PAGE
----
Health and Fitness,  Tech and Finance

Will Virtual Reality Change Home Exercise? 

It’s almost hard to go online these days without reading headlines about how virtual reality is going to change the ways we entertain ourselves at home. There are actually just about countless applications for VR that don’t have to do with personal entertainment, but it’s the gaming side of the technology that generates the most excitement.

The changes in this area are going to be significant. A lot of the early games have been relatively small, but the industry is quickly ramping up to more ambitious efforts. Earlier this year it was reported that major titles like Doom and Fallout 4 are on their way to VR. There are mixed impressions about how these games will actually work, but if they succeed then they’ll accelerate the industry’s development.

There are even some other types of games that people don’t necessarily see coming, but could wind up having a major impact on VR. Chief among these are casino games. Virtual reality slot titles have already been developed and will likely be on their way to the mainstream in no time. Can you imagine sitting on your couch at home and throwing on a headset that puts you in a virtual casino to play games as you please?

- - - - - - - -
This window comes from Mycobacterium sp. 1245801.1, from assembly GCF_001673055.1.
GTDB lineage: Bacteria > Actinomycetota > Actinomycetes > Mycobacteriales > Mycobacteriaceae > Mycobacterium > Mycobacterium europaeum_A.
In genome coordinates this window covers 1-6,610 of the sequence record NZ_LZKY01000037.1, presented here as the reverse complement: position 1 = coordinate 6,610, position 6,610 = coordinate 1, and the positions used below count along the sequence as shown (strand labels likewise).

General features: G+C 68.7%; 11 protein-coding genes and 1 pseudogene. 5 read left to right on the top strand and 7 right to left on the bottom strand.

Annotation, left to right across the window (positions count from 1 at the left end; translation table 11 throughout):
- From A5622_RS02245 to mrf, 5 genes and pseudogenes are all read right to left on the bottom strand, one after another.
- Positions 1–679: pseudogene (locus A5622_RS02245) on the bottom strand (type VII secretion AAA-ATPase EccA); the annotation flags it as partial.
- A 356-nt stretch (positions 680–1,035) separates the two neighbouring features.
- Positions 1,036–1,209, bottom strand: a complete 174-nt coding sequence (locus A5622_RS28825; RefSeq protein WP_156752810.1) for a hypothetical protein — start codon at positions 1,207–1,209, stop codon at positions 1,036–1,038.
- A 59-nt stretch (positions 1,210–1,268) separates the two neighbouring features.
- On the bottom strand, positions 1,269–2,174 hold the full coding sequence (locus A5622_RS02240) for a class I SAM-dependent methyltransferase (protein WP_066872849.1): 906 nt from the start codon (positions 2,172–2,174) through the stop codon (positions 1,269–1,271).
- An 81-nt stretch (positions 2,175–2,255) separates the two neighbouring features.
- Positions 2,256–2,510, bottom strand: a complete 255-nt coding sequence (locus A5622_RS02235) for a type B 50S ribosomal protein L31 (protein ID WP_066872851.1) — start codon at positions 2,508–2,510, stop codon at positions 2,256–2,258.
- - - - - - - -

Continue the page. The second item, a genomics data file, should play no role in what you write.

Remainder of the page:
These are the kinds of stories inside the VR revolution that get the most attention, and with good reason. We all care about entertainment, and the idea of a new way to play games is a big one. But there are plenty of other applications for VR, and one that’s quickly becoming interesting is fitness. Just as people are always looking for new forms of entertainment, we’re always seeking new ways to keep exercise fun, and to make working out at home more enjoyable. We may all be in luck, because there are starting to be signs of VR developers getting in on the effort.

The idea isn’t that hard to imagine. A VR headset can plop you down in a virtual environment where you’ll need to move around and exercise. But the practical application is more complicated. This is because physical movement is one of the big problems with VR. We can’t just walk around endlessly in a room at home, even if the world in VR stretches well beyond the borders of that room. In video games this is fine, but if the whole idea is to move, there has to be more to it.

Fortunately, there are already some early examples of apps designed to blend exercise equipment with VR. Icaros puts you in a full-body contraption in which you can do all the movements required of a game (and designed for exercise) without actually traveling from point A to point B. Similarly, Widerun is a company that’s using VR headsets to enhance exercise bike experiences.

It won’t be long before companies and programs like these become more widespread, and we could even see them replace ordinary exercise equipment. We’ll be able to work out at home while exploring new and exciting virtual environments, and it may just make exercise more fun.

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